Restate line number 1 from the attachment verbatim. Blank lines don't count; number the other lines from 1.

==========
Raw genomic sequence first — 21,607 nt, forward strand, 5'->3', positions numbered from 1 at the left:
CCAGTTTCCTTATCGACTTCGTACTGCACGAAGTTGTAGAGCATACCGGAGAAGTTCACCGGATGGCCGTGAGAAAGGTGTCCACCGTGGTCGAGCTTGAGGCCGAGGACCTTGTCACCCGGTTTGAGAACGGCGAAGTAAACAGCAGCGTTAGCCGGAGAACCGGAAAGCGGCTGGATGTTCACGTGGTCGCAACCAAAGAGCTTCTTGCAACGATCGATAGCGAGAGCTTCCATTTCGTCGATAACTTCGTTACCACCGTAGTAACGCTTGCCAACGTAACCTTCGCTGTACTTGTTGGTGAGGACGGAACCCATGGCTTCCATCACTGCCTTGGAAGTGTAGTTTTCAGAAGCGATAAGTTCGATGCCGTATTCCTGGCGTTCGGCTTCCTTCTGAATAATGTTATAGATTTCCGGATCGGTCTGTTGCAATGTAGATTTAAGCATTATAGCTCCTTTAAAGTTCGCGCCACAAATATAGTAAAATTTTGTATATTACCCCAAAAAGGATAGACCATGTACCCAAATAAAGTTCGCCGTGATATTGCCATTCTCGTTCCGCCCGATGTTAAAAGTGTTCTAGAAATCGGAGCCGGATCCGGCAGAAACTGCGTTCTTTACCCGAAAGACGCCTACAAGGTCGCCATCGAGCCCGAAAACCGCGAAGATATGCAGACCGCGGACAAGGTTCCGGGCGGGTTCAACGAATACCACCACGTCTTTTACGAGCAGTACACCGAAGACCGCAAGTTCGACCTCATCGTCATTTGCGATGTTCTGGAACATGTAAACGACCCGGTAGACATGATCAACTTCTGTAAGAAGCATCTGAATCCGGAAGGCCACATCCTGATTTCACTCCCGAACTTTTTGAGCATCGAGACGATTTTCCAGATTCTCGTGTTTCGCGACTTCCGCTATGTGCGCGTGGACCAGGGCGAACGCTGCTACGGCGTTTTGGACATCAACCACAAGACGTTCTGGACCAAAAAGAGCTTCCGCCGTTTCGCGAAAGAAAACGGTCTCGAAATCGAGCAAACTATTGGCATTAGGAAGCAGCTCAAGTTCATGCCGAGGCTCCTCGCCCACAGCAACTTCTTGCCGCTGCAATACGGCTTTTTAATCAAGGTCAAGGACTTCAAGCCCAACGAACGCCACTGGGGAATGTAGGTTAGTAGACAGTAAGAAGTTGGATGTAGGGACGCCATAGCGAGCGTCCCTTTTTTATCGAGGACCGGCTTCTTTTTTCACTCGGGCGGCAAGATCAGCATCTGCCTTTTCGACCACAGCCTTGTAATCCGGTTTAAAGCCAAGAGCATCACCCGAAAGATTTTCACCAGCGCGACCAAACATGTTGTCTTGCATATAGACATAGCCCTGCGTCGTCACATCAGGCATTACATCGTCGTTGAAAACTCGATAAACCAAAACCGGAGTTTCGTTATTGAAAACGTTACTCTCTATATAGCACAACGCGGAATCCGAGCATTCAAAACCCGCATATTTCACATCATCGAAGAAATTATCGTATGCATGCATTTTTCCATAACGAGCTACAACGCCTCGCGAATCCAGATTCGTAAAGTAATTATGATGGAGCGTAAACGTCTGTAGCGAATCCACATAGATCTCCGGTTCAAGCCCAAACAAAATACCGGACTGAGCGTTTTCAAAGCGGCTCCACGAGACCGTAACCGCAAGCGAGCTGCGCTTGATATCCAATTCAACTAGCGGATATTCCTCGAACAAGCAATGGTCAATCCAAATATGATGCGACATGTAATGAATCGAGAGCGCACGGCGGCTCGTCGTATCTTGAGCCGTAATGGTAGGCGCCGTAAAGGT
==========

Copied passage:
Raw genomic sequence first — 21,607 nt, forward strand, 5'->3', positions numbered from 1 at the left: